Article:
Talk of "genocide" and similar language is normally the preserve of Russian nationalists, who treasure the ties that link Serbs to Russia by their common Orthodox Christianity and generations of pan-Slav enthusiasm.
After successive Balkan conflicts from 1912 to 1945, Churchill and Stalin drew up an agreement to divide their influence 50-50 in Yugoslavia, an ambiguity which allowed Tito to run a non-aligned Communist state more liberal in character than the Eastern European satellites.
The outbreak of war in 1991 when Yugoslavia broke up has threatened to disrupt this balance. After the Nato air strikes and a violent upturn in Russian rhetoric, the disruption now threatens to turn dangerous. The risk is that Moscow and Washington may find themselves ranged on opposing sides of the Yugoslav war, trapping European powers in the middle and perhaps destroying the network of security agreements, such as Nato's Partnership for Peace put in place since the end of the Cold War.
Consider the following. On Tuesday last week Andrei Kozyrev, Russia's liberal Foreign Minister, welcomed Malcolm Rifkind, the Foreign Secretary, to Moscow. So cordial were their talks that Mr Rifkind shared with Mr Kozyrev overnight intelligence reports from Sarajevo on the deployment of Bosnian Serb artillery. Mr Kozyrev, speaking to the cameras, deplored the Nato air strikes and said "we can only hope and we require that the campaign should end". The combination of the public, reproving Kozyrev and the private, understanding Kozyrev, seemed to Mr Rifkind a reassuring continuation of the characteristic Russian posture throughout the Bosnian crisis.
But a more ominous note was sounded when the Russian Prime Minister, Viktor Chernomyrdin, cancelled a planned meeting with Mr Rifkind on the flimsy pretext that he was campaigning in Kursk. Then, last Friday, President Boris Yeltsin weighed in with a strong attack on Nato, saying its use of force in Yugoslavia exemplified the threat to Russian interests posed by Nato's planned expansion to the east. Mr Yeltsin warned of "a conflagration of war throughout all of Europe" if that should come to pass.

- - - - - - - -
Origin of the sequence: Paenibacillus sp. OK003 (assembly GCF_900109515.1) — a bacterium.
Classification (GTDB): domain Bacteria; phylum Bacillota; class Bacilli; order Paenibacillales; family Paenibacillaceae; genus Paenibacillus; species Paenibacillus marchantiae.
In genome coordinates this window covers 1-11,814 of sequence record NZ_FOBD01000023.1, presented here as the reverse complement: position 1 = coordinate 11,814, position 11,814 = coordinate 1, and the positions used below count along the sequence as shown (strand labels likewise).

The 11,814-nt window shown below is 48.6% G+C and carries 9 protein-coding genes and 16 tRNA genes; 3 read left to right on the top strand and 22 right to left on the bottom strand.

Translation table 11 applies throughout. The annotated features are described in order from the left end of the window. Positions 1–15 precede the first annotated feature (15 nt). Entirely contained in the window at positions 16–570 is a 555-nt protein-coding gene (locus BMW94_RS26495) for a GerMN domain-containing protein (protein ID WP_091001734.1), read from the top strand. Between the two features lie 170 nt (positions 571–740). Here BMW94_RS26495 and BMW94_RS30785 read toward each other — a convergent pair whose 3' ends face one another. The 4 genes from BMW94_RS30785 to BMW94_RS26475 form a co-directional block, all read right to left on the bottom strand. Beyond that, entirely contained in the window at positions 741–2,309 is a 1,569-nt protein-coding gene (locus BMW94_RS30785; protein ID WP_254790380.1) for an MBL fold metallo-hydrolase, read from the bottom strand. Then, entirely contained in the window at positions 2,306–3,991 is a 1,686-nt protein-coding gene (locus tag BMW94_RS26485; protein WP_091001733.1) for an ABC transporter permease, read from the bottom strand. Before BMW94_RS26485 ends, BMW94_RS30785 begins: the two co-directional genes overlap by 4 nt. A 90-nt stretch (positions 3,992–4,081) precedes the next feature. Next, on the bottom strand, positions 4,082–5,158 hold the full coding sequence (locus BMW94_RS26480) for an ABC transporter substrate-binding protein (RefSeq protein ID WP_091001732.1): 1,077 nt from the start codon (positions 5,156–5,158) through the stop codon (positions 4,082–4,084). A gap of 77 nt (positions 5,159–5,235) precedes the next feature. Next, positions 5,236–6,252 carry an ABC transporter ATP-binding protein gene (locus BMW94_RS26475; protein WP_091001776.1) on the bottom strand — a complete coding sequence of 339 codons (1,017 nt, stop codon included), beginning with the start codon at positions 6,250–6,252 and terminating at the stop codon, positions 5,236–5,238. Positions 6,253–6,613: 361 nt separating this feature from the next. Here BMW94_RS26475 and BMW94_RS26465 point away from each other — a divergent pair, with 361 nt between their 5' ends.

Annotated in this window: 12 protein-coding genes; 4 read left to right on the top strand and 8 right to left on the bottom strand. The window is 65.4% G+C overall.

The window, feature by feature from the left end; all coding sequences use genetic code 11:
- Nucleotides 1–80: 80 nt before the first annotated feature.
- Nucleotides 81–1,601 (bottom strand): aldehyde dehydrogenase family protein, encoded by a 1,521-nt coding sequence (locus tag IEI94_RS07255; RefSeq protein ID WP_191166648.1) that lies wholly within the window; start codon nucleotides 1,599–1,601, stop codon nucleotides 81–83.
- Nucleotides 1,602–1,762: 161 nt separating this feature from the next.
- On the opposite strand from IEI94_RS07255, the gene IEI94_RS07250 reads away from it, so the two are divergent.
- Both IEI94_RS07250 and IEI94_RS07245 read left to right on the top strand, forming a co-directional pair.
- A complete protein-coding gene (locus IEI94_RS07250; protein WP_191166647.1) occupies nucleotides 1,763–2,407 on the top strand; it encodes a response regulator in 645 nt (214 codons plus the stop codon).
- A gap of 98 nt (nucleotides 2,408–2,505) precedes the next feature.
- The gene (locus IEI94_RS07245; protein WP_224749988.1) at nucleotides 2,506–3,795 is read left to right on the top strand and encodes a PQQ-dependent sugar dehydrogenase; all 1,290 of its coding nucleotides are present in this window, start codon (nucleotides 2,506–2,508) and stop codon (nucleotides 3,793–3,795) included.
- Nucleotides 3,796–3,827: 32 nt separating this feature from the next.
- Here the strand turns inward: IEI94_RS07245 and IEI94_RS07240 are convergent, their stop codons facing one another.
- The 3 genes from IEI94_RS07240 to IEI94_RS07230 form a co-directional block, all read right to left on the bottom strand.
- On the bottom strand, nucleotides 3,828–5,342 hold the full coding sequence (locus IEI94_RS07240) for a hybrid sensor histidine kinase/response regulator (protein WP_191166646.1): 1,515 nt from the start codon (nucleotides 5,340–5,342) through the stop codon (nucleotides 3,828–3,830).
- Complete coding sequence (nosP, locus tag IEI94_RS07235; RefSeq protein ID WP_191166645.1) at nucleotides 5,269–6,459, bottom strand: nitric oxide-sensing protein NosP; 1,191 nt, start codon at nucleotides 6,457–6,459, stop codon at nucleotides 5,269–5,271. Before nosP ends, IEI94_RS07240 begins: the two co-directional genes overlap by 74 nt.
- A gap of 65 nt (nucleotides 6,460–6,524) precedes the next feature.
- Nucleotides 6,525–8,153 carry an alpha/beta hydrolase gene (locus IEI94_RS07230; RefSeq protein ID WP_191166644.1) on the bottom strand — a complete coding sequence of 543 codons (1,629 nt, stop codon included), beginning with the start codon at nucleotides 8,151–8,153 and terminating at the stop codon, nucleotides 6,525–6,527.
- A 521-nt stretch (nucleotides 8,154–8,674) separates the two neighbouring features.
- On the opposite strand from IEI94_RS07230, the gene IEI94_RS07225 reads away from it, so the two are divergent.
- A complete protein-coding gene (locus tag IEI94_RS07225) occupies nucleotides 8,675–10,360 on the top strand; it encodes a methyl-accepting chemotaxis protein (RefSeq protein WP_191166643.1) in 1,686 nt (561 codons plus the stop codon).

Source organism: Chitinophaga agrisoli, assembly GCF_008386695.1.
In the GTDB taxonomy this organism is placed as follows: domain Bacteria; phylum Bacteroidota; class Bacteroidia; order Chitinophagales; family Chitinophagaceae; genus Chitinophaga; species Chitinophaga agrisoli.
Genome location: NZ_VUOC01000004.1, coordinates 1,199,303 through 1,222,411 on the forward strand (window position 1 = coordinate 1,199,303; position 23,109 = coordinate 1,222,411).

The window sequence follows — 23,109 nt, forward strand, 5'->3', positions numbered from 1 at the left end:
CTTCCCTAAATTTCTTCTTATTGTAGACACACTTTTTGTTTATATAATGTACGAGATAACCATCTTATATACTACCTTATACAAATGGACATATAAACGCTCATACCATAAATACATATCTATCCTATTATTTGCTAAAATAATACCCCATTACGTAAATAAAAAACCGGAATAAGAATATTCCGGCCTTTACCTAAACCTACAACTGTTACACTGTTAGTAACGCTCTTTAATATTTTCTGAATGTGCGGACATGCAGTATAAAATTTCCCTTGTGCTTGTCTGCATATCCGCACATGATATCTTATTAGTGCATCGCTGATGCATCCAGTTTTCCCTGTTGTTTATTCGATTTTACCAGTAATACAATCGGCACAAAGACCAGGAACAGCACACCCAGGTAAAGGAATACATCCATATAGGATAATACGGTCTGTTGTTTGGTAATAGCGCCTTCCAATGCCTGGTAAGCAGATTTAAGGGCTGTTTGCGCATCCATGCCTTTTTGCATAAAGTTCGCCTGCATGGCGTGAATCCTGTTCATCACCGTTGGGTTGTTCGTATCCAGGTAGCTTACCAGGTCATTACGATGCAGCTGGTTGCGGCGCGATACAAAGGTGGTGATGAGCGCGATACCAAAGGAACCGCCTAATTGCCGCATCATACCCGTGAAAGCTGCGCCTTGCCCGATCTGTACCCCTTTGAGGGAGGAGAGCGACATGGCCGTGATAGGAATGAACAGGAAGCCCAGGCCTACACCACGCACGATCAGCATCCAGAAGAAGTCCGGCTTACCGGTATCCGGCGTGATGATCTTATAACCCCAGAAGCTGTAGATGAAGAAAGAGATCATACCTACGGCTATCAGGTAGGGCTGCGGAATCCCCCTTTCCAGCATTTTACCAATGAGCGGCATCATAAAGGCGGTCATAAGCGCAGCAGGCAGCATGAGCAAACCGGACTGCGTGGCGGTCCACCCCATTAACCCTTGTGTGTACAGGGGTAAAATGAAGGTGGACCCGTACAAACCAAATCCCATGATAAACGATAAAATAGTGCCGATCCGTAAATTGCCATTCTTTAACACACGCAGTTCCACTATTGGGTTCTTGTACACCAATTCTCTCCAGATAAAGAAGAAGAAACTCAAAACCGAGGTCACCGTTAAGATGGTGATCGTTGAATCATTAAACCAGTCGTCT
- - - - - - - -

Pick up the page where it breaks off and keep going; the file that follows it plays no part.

This could be Mr Yeltsin's response to the government's electoral problems. If Western policymakers wanted proof of the inherent dangers posed by Russian domestic upheaval they need have looked no further than the rowdy proceedings in the Duma over the weekend.
Admittedly, most liberal politicians in the 450-member Duma boycotted the session, leaving a rump of 260. None the less, those deputies present voted by 258 to two to approve a non-binding resolution which called on Mr Yeltsin to suspend Russia's Partnership for Peace agreement with Nato and demanded that Russia unilaterally lift sanctions on Serbia. Mr Kozyrev was singled out for derision and christened "the minister of national disgrace" by Gennadi Zyuganov, the Communist Party leader.
In London, officials were downplaying the significance of Russian rhetoric yesterday, noting that Moscow was still part of the diplomatic effort to end the Yugoslav conflict. "Although the words have changed I don't think our analysis of the problem has changed fundamentally," a British official said.
Mr Kozyrev and senior Russian officials privately warn that the problem with the Bosnia issue lies in the way it can serve to highlight Russia's humiliation as a former superpower and Mr Yeltsin's economic and security dependence on the West.
The danger of a Russian-American stand-off in the Balkans is well understood - the Washington Post editorialised this week that "nobody in Washington should want a fight with Moscow on what is to both, finally, a symbolic issue". That is why President Bill Clinton has dispatched his Deputy Secretary of State, Strobe Talbott, to Moscow, on a mission to tell the Russians that much more than the fate of Bosnia is at stake in this argument.Reuse content